“There’s not enough research to say 100 percent ‘This is what a female turnout suit needs to be,’ but we do know women need a suit designed for them,” said author Meredith McQuerry, an assistant professor in the Jim Moran College of Entrepreneurship.
“The National Fire Protection Association sees the need. There are female and male sizes, but those are oversimplifications that don’t take different anthropometric proportions into account, like the waist-to-hip ratio, the bust or shoulder breadth.”
Mira Leinonen, chair of CTIF´s international Commission for Women in Fire & Rescue, is excited to see this research come out in support of some of the goals that the Commission has been working towards for years:
”Among the many different topics we have been working on in the Commission, are surveys to find out why so many women leave the field of firefighting. What we found is that inadequate equipment is one of the top 10 reasons women leave the job".
Mira Leinonen continues:
"This new research gives us great information on the subject. With the previous British research (in the aftermath of Fleur Lombard´s death) and with this data we can now finally give recommendations about PPE and gear to CTIF member states”.
Range of motion: A question of body type, not just height and weight
Previous studies have investigated the effects of bulky firefighting gear on the movement of male firefighters, but most research has not considered the measurements and range of motion of female firefighters.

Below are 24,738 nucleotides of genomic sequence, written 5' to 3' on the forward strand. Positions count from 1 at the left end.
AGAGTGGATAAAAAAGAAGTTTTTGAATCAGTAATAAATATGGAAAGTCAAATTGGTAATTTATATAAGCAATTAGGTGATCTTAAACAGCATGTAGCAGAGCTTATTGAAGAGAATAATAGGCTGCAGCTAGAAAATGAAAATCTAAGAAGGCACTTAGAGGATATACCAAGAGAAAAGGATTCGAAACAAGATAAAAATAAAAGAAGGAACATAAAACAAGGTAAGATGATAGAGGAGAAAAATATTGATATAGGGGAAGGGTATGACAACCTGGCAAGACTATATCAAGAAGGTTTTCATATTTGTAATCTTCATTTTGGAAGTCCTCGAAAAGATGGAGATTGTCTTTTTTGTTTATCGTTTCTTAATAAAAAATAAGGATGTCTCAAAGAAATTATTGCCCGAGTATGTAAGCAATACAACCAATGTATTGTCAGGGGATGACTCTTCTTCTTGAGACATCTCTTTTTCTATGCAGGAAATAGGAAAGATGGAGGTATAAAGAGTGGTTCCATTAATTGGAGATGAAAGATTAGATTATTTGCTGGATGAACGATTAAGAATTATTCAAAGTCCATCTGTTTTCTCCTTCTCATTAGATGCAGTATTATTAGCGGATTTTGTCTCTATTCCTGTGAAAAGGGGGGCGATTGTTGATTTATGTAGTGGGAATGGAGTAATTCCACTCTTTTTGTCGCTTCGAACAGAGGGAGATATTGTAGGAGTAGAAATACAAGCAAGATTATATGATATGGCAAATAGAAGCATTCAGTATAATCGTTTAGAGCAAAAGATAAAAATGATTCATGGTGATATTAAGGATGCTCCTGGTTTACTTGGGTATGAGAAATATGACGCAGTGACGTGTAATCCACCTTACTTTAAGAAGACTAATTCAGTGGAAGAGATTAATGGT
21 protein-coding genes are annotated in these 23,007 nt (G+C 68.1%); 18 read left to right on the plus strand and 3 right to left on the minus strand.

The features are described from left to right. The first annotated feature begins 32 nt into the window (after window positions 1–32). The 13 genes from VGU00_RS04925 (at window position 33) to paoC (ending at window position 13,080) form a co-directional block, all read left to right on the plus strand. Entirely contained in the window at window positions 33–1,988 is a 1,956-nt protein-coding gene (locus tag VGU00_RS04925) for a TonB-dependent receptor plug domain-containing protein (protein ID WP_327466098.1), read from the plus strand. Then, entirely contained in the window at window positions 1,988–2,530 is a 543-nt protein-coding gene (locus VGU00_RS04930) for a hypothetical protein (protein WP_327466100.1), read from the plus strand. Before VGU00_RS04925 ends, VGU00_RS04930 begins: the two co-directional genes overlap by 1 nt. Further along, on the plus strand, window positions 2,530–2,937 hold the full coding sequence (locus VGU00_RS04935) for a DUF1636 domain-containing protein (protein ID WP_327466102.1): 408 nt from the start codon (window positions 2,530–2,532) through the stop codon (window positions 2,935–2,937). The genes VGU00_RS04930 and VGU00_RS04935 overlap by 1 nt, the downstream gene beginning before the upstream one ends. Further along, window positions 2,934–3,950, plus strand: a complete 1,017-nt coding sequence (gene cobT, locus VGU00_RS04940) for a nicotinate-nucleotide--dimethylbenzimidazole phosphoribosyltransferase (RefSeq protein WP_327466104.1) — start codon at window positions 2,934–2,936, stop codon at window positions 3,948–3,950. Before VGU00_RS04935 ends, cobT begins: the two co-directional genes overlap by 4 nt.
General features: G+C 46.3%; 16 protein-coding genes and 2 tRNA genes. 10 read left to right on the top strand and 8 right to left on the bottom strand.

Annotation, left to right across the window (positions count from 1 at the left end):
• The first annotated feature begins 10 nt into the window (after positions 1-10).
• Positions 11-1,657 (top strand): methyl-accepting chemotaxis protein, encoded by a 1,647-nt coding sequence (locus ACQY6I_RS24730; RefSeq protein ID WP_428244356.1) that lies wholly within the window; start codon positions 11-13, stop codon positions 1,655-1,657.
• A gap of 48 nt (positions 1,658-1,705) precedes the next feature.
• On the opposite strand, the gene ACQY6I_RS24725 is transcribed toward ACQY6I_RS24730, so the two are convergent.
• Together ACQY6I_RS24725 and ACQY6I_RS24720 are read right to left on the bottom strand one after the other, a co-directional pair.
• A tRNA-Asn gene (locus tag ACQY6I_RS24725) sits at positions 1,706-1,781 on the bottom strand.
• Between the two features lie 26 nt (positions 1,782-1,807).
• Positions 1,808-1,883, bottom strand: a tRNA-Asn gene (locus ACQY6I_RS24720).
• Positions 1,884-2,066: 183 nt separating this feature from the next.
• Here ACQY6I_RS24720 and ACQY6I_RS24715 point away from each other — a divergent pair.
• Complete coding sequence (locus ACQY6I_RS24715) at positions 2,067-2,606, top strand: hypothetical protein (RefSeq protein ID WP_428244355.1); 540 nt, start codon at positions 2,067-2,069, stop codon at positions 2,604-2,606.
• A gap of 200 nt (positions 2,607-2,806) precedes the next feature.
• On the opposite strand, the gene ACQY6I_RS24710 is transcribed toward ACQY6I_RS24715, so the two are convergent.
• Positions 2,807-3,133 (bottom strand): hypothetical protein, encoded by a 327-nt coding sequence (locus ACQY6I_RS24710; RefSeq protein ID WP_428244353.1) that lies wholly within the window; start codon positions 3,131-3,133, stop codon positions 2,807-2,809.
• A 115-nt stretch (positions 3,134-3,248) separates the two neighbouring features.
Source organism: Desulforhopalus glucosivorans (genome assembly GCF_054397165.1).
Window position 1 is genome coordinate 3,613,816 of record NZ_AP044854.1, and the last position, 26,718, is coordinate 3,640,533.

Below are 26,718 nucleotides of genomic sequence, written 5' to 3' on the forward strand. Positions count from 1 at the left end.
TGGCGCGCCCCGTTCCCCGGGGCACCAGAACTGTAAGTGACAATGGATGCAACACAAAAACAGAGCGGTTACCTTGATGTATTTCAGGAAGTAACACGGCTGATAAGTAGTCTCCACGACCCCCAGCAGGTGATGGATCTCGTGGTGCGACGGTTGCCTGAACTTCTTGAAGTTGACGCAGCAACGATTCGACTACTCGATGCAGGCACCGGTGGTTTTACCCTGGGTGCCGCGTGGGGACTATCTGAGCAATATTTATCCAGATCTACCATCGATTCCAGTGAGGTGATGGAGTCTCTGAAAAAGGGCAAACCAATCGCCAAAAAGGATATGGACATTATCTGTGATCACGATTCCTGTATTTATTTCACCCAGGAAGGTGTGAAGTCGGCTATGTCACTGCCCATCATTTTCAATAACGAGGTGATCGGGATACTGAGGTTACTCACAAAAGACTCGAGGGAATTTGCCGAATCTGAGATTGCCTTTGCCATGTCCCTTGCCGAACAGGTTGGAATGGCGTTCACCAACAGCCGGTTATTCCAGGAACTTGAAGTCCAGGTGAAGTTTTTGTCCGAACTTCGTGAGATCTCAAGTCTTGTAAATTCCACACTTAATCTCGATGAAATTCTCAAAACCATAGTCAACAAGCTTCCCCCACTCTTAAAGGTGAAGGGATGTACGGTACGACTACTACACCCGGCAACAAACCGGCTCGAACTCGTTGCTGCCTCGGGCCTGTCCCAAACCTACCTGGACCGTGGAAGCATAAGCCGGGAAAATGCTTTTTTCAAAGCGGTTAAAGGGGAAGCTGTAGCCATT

McQuerry’s study surveyed 16 career firefighters (10 men and six women) from the Tallahassee Fire Department on the fit and mobility of their firefighting gear. The research measured range of motion in three configurations: with only a base layer, with the “turnout suit” firefighters don for protection at the scene of a fire and with a full “turnout ensemble” that includes a breathing apparatus and helmet. The subjects were measured in a three-dimensional body scanner, then performed a range-of-motion test and recorded how comfortable they were and how easy it was to move.
McQuerry found that for both male and female firefighters turnout equipment significantly reduced mobility, but the men and women reported significant differences with the parts of the suit that gave them problems. Women reported more problems with the upper body areas of their turnout suit during overhead activities and were more likely to say that the suits were too large. Men expressed more dissatisfaction with restrictions in the crotch and pant leg during lower body movements.
Because these restrictions are gender specific, there is a strong need to develop a female-specific turnout gear sizing system in addition to the existing gear designed for men, McQuerry said. Researchers should collect more data, including body measurements and mobility assessments with a larger sample size, so that both men and women fighting fires can be equipped with appropriately sized personal protective clothing, she said.
A recently awarded grant of more than $400,000 from the Federal Emergency Management Agency will help McQuerry continue her research.
“We need more data on female firefighter anthropometrics,” she said. “A little bit has been done, but it is very limited. We need to conduct more research to understand what all of the barriers are along the production pipeline, from the design, to the sourcing, all the way to the purchasing within the fire service.”
The goals for an improved turnout suit are clear, she said: “Better performance, less exertion, better safety.”
This work was supported by the Florida State University Council on Research and Creativity’s First Year Assistant Professor program.